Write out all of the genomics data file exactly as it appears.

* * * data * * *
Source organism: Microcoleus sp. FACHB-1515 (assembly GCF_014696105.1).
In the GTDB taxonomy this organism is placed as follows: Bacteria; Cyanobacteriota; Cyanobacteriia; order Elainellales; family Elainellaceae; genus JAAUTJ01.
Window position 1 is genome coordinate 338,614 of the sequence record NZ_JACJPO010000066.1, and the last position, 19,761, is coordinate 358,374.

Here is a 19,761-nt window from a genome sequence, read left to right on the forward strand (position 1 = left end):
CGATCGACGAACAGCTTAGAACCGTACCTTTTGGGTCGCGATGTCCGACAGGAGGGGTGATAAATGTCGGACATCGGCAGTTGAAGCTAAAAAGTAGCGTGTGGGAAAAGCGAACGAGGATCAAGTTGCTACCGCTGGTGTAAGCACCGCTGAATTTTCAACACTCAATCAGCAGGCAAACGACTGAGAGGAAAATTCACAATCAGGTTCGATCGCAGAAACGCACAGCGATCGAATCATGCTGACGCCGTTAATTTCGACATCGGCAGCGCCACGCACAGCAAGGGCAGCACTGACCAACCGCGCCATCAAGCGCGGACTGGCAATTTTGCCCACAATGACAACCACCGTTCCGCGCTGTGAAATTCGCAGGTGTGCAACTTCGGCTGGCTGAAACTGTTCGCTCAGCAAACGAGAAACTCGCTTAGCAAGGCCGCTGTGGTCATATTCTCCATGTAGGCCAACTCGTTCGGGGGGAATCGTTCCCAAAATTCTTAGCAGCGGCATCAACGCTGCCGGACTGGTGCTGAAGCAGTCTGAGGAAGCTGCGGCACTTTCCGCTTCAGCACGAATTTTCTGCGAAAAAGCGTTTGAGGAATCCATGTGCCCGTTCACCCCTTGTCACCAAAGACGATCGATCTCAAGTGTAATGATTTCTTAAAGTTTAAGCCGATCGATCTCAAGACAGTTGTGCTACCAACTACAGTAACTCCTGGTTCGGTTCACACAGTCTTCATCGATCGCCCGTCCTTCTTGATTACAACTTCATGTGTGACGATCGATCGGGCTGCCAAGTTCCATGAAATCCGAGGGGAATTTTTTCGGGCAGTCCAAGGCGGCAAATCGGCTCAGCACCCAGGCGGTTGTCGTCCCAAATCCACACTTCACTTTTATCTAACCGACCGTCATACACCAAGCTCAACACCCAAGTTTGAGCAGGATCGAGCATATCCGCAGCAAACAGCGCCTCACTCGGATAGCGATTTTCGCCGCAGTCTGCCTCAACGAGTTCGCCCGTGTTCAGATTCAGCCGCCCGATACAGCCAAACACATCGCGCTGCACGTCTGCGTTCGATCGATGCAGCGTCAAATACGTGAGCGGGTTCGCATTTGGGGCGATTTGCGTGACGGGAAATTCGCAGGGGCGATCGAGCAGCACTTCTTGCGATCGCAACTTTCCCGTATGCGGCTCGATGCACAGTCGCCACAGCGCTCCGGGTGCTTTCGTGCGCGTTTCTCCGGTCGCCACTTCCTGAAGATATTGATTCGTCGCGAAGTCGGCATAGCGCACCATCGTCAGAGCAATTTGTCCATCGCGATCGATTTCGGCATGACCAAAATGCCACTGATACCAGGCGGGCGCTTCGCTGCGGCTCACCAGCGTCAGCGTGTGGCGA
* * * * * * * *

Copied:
Source organism: Microcoleus sp. FACHB-1515 (assembly GCF_014696105.1).
In the GTDB taxonomy this organism is placed as follows: Bacteria; Cyanobacteriota; Cyanobacteriia; order Elainellales; family Elainellaceae; genus JAAUTJ01.
Window position 1 is genome coordinate 338,614 of the sequence record NZ_JACJPO010000066.1, and the last position, 19,761, is coordinate 358,374.

Here is a 19,761-nt window from a genome sequence, read left to right on the forward strand (position 1 = left end):
CGATCGACGAACAGCTTAGAACCGTACCTTTTGGGTCGCGATGTCCGACAGGAGGGGTGATAAATGTCGGACATCGGCAGTTGAAGCTAAAAAGTAGCGTGTGGGAAAAGCGAACGAGGATCAAGTTGCTACCGCTGGTGTAAGCACCGCTGAATTTTCAACACTCAATCAGCAGGCAAACGACTGAGAGGAAAATTCACAATCAGGTTCGATCGCAGAAACGCACAGCGATCGAATCATGCTGACGCCGTTAATTTCGACATCGGCAGCGCCACGCACAGCAAGGGCAGCACTGACCAACCGCGCCATCAAGCGCGGACTGGCAATTTTGCCCACAATGACAACCACCGTTCCGCGCTGTGAAATTCGCAGGTGTGCAACTTCGGCTGGCTGAAACTGTTCGCTCAGCAAACGAGAAACTCGCTTAGCAAGGCCGCTGTGGTCATATTCTCCATGTAGGCCAACTCGTTCGGGGGGAATCGTTCCCAAAATTCTTAGCAGCGGCATCAACGCTGCCGGACTGGTGCTGAAGCAGTCTGAGGAAGCTGCGGCACTTTCCGCTTCAGCACGAATTTTCTGCGAAAAAGCGTTTGAGGAATCCATGTGCCCGTTCACCCCTTGTCACCAAAGACGATCGATCTCAAGTGTAATGATTTCTTAAAGTTTAAGCCGATCGATCTCAAGACAGTTGTGCTACCAACTACAGTAACTCCTGGTTCGGTTCACACAGTCTTCATCGATCGCCCGTCCTTCTTGATTACAACTTCATGTGTGACGATCGATCGGGCTGCCAAGTTCCATGAAATCCGAGGGGAATTTTTTCGGGCAGTCCAAGGCGGCAAATCGGCTCAGCACCCAGGCGGTTGTCGTCCCAAATCCACACTTCACTTTTATCTAACCGACCGTCATACACCAAGCTCAACACCCAAGTTTGAGCAGGATCGAGCATATCCGCAGCAAACAGCGCCTCACTCGGATAGCGATTTTCGCCGCAGTCTGCCTCAACGAGTTCGCCCGTGTTCAGATTCAGCCGCCCGATACAGCCAAACACATCGCGCTGCACGTCTGCGTTCGATCGATGCAGCGTCAAATACGTGAGCGGGTTCGCATTTGGGGCGATTTGCGTGACGGGAAATTCGCAGGGGCGATCGAGCAGCACTTCTTGCGATCGCAACTTTCCCGTATGCGGCTCGATGCACAGTCGCCACAGCGCTCCGGGTGCTTTCGTGCGCGTTTCTCCGGTCGCCACTTCCTGAAGATATTGATTCGTCGCGAAGTCGGCATAGCGCACCATCGTCAGAGCAATTTGTCCATCGCGATCGATTTCGGCATGACCAAAATGCCACTGATACCAGGCGGGCGCTTCGCTGCGGCTCACCAGCGTCAGCGTGTGGCGA